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Literature / Citizen of the Galaxy

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Citizen of the Galaxy is a science fiction novel by Robert A. Heinlein first published as a serial in 1957 and part of the twelves works he wrote for juveniles.

For as long as Thorby can remember, he's been a slave, futilely resisting as he was sold to a succession of masters. Now, in the slave markets of the space port of Jubbulpore (capital of the Nine Worlds), he's bought by the beggar Baslim the Cripple, for the token sum of nine minims. Thorby eventually learns that Baslim is far more than he appears, as the old man teaches him lessons about how to both think and live as a free man, while enlisting his help in spying on the ships arriving at the port.

When Baslim is hunted down and killed as a spy, Thorby is forced to obey the last request of his Pop and escape on one of the ships of the Free Traders, a insular yet Proud Merchant Race who owe a debt to Baslim that can't be repaid — although adopting Thorby would be a good start.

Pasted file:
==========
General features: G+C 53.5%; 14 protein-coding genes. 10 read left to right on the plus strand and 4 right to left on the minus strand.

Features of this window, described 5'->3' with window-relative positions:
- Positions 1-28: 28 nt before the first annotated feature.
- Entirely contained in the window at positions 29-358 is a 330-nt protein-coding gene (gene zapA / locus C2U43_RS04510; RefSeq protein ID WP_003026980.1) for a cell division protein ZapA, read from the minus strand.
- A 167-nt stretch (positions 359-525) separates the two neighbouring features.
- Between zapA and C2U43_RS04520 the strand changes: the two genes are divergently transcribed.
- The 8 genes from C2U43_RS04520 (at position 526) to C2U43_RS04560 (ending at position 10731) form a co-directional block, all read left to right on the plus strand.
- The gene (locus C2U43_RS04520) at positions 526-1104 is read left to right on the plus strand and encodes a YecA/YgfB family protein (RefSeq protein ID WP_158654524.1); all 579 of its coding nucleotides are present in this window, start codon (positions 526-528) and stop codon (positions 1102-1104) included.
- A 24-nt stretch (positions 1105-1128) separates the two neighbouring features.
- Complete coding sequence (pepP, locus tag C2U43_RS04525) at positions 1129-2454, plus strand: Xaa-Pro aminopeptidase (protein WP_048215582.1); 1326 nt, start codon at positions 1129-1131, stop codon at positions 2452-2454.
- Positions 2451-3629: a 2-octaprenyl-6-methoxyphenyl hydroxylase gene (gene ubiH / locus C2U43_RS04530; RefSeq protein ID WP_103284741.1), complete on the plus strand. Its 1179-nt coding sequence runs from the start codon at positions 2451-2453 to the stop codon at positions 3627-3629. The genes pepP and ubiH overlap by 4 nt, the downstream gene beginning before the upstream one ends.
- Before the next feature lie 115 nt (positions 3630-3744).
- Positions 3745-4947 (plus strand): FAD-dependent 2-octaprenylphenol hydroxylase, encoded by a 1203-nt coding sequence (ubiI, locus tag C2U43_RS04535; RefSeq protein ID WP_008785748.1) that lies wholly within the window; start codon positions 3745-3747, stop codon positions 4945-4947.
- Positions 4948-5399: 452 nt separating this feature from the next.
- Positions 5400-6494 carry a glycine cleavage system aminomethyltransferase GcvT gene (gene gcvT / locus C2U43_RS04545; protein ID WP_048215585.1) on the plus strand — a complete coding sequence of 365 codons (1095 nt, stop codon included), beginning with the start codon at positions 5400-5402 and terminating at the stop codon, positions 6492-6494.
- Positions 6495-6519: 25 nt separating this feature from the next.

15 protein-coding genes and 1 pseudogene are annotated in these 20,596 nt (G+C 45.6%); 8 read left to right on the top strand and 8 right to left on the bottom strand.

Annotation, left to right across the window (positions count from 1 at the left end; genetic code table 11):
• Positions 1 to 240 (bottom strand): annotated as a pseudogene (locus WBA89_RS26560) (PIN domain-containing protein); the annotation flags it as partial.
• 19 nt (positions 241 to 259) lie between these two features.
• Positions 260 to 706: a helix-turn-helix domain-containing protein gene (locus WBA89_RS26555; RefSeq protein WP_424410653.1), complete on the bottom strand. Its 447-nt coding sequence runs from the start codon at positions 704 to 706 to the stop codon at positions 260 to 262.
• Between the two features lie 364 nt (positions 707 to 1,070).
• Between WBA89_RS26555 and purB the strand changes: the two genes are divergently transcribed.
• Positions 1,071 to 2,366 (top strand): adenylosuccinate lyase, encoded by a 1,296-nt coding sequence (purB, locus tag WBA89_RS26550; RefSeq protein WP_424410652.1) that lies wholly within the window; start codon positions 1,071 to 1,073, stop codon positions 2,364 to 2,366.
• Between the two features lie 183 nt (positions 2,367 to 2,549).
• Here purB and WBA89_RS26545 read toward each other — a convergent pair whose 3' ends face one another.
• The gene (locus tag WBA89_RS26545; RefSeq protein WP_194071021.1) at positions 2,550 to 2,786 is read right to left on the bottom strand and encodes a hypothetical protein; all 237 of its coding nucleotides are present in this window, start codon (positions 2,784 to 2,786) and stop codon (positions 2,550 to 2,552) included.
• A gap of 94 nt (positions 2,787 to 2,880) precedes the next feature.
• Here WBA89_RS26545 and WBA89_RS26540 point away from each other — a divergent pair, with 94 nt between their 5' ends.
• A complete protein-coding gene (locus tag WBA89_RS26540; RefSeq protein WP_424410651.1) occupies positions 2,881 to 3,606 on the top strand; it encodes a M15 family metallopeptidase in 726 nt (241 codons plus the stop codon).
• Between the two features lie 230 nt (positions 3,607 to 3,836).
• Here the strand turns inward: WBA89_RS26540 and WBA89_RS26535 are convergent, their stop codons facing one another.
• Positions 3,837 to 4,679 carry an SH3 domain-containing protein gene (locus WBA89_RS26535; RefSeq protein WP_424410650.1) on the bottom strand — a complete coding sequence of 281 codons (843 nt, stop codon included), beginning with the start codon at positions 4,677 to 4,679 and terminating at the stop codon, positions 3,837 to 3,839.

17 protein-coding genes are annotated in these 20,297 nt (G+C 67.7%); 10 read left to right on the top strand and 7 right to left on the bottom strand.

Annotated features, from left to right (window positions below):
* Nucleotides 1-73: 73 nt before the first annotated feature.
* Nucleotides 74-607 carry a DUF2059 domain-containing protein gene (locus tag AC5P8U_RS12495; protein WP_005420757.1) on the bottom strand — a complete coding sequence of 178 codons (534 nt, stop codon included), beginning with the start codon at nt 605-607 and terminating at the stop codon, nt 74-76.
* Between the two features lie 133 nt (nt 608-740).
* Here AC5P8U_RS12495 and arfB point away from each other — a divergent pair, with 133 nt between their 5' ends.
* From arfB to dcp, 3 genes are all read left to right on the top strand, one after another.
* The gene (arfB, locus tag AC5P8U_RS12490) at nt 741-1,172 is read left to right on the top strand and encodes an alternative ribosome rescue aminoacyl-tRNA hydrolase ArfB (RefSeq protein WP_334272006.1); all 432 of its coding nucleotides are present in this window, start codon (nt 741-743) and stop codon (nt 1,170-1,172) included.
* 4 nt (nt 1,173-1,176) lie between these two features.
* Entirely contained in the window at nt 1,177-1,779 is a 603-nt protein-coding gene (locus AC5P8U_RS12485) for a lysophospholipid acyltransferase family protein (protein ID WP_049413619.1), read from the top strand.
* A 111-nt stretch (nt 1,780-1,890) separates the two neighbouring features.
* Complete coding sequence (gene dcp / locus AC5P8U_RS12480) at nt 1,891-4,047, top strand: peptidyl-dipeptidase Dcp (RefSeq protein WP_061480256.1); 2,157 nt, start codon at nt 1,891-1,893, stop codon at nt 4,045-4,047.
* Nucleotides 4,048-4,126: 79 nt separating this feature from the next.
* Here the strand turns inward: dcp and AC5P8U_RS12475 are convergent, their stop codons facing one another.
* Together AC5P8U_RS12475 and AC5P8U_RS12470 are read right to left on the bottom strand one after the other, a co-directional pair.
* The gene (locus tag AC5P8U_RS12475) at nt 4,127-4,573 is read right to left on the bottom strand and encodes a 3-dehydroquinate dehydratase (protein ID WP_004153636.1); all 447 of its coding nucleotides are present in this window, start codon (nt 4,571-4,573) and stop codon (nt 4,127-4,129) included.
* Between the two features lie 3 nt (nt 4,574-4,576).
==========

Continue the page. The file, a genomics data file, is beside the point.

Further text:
So Thorby begins a journey that takes him from one end of the galaxy to the other, and his journey that started with him in the depths of slavery catapults him to the highest levels of society. And at every step, he has to struggle with the nature of freedom and how he can find it in his circumstances, even while fulfilling his responsibilities.

A graphic novel adaptation of this novel was successfully Kickstarted in 2013, and was published by IDW Publishing in 2015.